Written by Gen
One doesn’t have to look very far into Marie Clay’s work to find her thoughts on the definition of reading. In the early pages of her 1991 work, Becoming Literate, she defines the process of reading as, “a message getting, problem-solving activity which increases in power and flexibility the more it is practiced.” I take the order of Clay’s words seriously, thus choosing to believe that the most important part of reading is the “message getting.” This might imply that the “problem-solving” is always done in an effort to get a message.
This is echoed in the second edition of Literacy Lessons Designed for Individuals (Clay, 2016), when this complex theory of reading is applied to learning a foreign language, “We can use our visual sense, and we can learn some phonological links, but we only know what some of the words and phrases mean. We find ourselves searching hard for possible meanings (emphasis is mine).”
Anyone who has worked in education for a bit of time is familiar with the metaphorical swinging of the pendulum when it comes to the theory of reading. When countries are compared by testing outcomes, graduation rates, and college readiness the pendulum begins to swing in hopes that more rigorous literacy instruction will solve a nation’s educational standing in the world. This can be dangerous because reading is a complex process, so the inclination is to make it basic and find something measurable to hang our hats on. This is what causes an over-emphasis on the knowledge of letters, sight-words, decoding, and reading rate. We begin to look for mastery of skills and are still left scratching our heads about why our readers aren’t performing at higher levels. It’s because reading is about getting a message.
At a recent professional development session, I was asked to read a passage from a text written in 1852, London. I was asked to pay attention to how I processed the text. Now, I would consider myself a proficient reader, and yet, there is a word in that passage that, to this day, I am not sure if I pronounced correctly. Here’s the kicker: it doesn’t matter. That’s right. I tried it a few ways, assuming a few different linguistic origins based on spelling, but then, my proficient reading skills caused me to leave the word, probably pronounced incorrectly, in order to search for meaning around it. Guess what? I understood the message of that passage. I could talk about it, I could answer questions about it, I’m even confident that I could give a basic definition of that word I’m not sure about how to pronounce.
That reading activity at my professional development session has stuck with me ever since and has changed the way I think about the young readers that sit side-by-side with me every day. Proficient readers don’t try a word until it’s right. They try a word until they’re sure they understand. Just as Clay predicted, I searched hard for meaning. Did I use phonics? Decoding skills? Sure. A little. But it is not what I relied on. If I, a proficient adult reader, do not rely heavily on phonics, why should I make the little student sitting next to me do it?
The fact of the matter is, I can’t think of a single time that I have relied solely on phonics to complete an authentic reading task. When I read a novel or an article, I have the summary, title, or a friend’s recommendation to set my schema and background knowledge. Even a one-word “stop” sign has context: its background is the universal color for “stop!” Publishers of educational materials are the ones who have invented the art of phonics-only reading in order to test students’ abilities to decode nonsense words or read controlled texts in order to capitalize on educators’ panic to find black-and-white ways to prove that students are progressing.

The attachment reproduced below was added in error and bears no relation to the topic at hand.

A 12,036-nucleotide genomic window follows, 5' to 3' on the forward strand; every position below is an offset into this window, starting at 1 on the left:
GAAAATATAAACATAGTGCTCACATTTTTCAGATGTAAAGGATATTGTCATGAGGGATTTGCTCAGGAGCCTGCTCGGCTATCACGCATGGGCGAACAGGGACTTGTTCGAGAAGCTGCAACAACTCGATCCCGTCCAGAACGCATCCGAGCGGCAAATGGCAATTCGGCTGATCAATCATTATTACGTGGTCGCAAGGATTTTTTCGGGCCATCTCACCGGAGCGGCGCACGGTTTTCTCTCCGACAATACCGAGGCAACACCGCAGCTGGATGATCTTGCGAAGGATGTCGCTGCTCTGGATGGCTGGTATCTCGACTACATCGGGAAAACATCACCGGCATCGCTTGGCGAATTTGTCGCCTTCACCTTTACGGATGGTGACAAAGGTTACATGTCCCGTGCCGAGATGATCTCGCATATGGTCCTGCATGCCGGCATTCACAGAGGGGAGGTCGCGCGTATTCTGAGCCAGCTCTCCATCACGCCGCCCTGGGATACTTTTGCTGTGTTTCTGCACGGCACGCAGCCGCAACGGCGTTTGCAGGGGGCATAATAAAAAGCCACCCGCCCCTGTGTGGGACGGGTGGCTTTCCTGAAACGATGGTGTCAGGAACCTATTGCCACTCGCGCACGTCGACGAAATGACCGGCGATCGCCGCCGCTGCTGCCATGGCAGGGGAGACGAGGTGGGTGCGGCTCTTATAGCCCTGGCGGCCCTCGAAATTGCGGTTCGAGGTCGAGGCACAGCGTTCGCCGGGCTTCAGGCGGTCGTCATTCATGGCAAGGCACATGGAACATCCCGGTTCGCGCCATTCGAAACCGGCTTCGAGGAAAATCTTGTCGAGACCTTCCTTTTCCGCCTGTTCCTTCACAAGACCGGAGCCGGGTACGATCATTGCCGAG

“Whoa! Hold on!” you might be saying. “Do you mean to suggest that we should stop teaching phonics and decoding to young readers?!”
No. That’s not what I’m suggesting at all. Of course, we need to teach young readers how to break the visual code of our language. What I am suggesting, however, is that every piece of phonetic teaching should also be connected to meaning with a strong message sent to the student that the ultimate goal of every reading task is to get a message from the text. I am suggesting that students not be held back in order to master sets of item knowledge when they are able to make sense of more complex ideas. I am suggesting that if your teaching materials do not include multitudes of daily meaningful and engaging text reading, then warning bells should be going off in your head and red flags should be waving.
Dr. Timothy Rasinski, professor of Literacy Education at Kent State explains his perspective on phonics learning in a blog post entitled, The Goal of Phonics Instruction is to Get Readers Not to Use Phonics When Reading. The title says it all, but I highly recommend reading the full article here: Rasinski Article. He recognizes that cognitive energy is finite, “So what often happens are readers who can read all the words correctly, but because they are spending their precious cognitive resources on word analysis their comprehension falters.” This suggests that asking students to spend all of their energy on skills (sight words, letters, phonics) will actually deflate comprehension-which is what, Clay reminds us, is the ultimate purpose of reading.
So, fellow teachers of literacy, I ask you to trust the research that reading is complex. I ask you to think critically about the way in which you present the task of reading to your students. Think about the language you use before, during, and after small group reading instruction, interactive read alouds, and shared reading experiences and ask yourself, “does my language reinforce to my students the importance of understanding what they read above all else?”